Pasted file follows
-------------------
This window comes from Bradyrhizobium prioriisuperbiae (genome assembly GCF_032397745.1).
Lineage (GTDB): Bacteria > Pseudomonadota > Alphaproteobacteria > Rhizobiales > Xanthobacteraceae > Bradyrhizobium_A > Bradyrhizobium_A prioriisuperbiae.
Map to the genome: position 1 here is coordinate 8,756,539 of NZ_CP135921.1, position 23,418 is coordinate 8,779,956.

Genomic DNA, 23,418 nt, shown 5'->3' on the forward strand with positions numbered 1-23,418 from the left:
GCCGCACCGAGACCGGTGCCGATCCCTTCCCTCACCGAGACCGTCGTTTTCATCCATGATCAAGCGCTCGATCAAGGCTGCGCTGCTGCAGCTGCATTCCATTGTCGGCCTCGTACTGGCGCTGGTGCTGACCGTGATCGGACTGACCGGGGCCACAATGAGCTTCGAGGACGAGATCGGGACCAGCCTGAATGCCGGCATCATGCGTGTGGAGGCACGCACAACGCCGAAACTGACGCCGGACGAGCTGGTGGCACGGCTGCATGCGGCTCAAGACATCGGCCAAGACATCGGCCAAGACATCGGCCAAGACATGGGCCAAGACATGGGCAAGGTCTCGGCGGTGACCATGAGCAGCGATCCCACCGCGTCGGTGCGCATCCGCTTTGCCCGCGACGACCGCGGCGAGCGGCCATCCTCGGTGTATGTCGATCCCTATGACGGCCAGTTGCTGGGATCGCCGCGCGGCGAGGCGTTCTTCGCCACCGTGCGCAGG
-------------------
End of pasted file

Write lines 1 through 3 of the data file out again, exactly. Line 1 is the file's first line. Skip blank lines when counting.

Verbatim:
This window comes from Bradyrhizobium prioriisuperbiae (genome assembly GCF_032397745.1).
Lineage (GTDB): Bacteria > Pseudomonadota > Alphaproteobacteria > Rhizobiales > Xanthobacteraceae > Bradyrhizobium_A > Bradyrhizobium_A prioriisuperbiae.
Map to the genome: position 1 here is coordinate 8,756,539 of NZ_CP135921.1, position 23,418 is coordinate 8,779,956.